Kim Nam-kuk – a South Korean lawyer and politician – will reportedly sell his cryptocurrency holdings amid a conflict of interest that surrounds his stash.
The Democratic party (DP), which he is part of, will also launch an investigation to determine whether he complied with local requirements when acquiring the tokens.
According to a local media outlet, the DP urged Nam-kuk to sell his approximately 800,000 Wemix coins following allegations that he might have used insider information to acquire them. Some have also suggested the lawmaker has not abided by domestic rules when dealing with the tokens a few years back.
The party further announced it will thoroughly investigate the matter to discover any possible irregularities with Nam-kuk’s actions. While the examination will be focused initially on him, it could later affect other members of the DP.
“Outside experts with specialist knowledge could join the investigation if necessary because coins involve things hard for ordinary people to understand,” spokesperson Kwon Chil-seung stated.
Nam-kuk said he will fully cooperate and sell the stash, which is equivalent to approximately $700,000 at the moment of writing these lines.
“I received the recommendation from the party to sell my crypto assets. I will faithfully implement the recommendation. I will transparently disclose data to the investigation team and undergo the inquiry faithfully.”Kim Nam-kuk, Source: The Korea Times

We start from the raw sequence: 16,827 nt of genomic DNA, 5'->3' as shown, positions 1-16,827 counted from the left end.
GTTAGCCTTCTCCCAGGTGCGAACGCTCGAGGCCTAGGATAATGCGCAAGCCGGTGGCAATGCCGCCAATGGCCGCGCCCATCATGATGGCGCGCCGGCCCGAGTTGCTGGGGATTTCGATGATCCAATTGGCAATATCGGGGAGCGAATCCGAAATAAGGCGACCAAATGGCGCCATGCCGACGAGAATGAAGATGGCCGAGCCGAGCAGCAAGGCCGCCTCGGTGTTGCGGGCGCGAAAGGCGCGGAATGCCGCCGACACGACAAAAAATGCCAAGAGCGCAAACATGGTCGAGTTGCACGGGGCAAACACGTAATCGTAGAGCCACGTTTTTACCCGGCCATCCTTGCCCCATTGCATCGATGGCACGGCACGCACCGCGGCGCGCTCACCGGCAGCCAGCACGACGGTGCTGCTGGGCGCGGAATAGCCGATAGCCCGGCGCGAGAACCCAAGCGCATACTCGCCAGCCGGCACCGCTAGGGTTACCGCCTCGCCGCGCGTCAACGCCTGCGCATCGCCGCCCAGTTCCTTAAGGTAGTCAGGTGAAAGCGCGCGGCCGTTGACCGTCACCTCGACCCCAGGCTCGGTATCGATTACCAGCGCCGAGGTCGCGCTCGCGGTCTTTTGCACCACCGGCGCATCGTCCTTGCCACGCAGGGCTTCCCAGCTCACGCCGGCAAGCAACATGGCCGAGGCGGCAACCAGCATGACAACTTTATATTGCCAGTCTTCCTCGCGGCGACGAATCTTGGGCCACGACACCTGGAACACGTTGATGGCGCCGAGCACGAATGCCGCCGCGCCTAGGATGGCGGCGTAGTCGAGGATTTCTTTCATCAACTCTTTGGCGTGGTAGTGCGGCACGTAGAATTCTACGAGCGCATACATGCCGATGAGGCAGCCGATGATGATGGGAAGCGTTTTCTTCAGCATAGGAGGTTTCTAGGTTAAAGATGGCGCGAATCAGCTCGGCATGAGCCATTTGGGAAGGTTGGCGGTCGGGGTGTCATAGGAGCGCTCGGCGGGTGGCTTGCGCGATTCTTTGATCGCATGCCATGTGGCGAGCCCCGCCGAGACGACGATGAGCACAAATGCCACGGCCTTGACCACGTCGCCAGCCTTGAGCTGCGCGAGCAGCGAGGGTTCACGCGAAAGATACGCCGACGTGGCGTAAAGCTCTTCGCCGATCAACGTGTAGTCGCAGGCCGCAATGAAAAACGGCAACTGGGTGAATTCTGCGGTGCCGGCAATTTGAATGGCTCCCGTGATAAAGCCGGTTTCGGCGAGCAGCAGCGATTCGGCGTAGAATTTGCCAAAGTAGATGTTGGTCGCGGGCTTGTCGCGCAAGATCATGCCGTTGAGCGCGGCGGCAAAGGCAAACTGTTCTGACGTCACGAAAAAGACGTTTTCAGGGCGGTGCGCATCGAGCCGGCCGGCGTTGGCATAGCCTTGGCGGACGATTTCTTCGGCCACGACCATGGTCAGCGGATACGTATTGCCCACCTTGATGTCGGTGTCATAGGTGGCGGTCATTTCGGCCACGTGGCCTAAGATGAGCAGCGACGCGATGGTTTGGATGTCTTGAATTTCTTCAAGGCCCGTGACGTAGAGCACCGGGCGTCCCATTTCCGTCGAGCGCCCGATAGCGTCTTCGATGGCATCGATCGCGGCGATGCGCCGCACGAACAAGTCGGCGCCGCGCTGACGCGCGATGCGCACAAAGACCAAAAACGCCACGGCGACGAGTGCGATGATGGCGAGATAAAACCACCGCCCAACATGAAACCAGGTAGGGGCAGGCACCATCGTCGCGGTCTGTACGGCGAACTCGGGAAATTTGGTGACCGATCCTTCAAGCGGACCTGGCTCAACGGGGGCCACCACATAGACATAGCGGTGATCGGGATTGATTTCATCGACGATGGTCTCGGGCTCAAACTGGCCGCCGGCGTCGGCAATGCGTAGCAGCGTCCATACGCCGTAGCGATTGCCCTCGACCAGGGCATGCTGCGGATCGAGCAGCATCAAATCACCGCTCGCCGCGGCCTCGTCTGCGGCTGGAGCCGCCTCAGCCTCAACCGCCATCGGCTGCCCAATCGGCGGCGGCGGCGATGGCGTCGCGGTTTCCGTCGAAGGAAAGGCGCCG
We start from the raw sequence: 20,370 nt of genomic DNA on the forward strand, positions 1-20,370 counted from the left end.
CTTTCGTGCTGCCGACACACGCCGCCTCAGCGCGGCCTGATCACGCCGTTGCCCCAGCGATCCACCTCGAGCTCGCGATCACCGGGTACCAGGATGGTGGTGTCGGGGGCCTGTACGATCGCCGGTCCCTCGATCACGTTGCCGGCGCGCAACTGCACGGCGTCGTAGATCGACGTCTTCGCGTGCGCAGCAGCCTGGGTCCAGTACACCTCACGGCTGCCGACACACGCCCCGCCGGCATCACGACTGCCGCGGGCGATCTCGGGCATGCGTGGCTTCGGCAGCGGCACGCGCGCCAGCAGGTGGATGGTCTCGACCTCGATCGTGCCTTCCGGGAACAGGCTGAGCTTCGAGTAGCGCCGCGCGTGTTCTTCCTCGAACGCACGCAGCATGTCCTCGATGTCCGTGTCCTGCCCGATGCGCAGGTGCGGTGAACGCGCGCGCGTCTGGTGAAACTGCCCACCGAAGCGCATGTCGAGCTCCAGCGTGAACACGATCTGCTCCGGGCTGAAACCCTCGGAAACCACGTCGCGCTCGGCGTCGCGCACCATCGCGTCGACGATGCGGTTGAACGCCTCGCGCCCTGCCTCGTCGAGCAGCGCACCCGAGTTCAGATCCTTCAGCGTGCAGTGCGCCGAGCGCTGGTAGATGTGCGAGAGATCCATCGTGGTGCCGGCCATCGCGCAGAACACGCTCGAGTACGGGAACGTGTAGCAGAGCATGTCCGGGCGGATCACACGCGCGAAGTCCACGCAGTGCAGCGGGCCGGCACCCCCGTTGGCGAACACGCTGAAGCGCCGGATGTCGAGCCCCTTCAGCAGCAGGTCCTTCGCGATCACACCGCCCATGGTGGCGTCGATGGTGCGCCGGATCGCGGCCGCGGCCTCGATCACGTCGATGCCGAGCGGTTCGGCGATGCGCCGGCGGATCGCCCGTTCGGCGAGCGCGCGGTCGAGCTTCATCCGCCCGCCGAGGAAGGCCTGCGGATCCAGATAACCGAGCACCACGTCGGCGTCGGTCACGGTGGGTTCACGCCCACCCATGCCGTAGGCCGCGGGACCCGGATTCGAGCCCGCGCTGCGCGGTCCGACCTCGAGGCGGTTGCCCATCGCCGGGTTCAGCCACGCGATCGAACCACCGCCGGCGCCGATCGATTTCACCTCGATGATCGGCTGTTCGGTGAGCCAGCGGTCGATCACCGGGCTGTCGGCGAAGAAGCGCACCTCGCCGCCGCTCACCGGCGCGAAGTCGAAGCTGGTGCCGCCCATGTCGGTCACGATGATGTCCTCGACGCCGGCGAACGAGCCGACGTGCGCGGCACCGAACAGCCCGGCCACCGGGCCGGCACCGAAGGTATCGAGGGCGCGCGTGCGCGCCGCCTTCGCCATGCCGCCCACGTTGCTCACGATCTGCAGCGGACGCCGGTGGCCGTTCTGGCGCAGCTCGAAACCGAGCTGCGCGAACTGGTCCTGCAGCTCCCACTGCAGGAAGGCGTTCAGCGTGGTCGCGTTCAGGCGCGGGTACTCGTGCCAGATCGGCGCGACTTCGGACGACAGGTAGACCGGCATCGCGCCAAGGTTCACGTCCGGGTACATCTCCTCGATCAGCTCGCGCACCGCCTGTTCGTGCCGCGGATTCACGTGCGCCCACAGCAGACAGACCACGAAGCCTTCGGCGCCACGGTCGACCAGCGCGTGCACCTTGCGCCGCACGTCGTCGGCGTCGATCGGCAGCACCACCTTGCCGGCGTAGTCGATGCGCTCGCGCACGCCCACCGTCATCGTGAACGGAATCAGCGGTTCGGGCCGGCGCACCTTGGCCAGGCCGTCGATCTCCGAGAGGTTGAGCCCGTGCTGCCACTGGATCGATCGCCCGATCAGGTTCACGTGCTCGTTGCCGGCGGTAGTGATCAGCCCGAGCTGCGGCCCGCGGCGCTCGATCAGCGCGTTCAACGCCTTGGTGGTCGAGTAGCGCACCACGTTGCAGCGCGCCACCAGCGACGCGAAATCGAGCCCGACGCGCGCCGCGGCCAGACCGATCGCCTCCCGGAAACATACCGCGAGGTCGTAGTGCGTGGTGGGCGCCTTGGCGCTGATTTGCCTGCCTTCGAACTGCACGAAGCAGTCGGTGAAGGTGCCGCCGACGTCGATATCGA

Nam-kuk supposedly withdrew the coins before March 2022, ahead of legislation that requires crypto entities to report personal data when transferring above 1 million won ($758).
The lawmaker was also involved in a bill that proposed a delay of income taxation on digital assets. Interestingly, this happened several months before he withdrew his Wemix tokens.
The authorities of South Korea displayed intentions to apply a 20% levy on gains made from cryptocurrency trading from the start of 2022. While the legislation sparked debates among lawmakers, it was well-received by most locals.
The People Power Party proposed in October 2021 that the rule should come into force with one year delay (from January 1, 2023). The political group also argued that people with profits of less than $42,000 per annum should be excluded from taxation.
The Democratic Party also tried to postpone the bill. Woong-rae – a Member of the DP – maintained that the Asian country has not designed an appropriate plan focused on the taxation procedure:
“In a situation where the relevant taxation infrastructure is not sufficiently prepared, the deferral of taxation on virtual assets is no longer an option but an inevitable situation.”
Eventually, the Korean government delayed the rule until 2025. It will apply to every local whose crypto profits exceed $1,900 per year.
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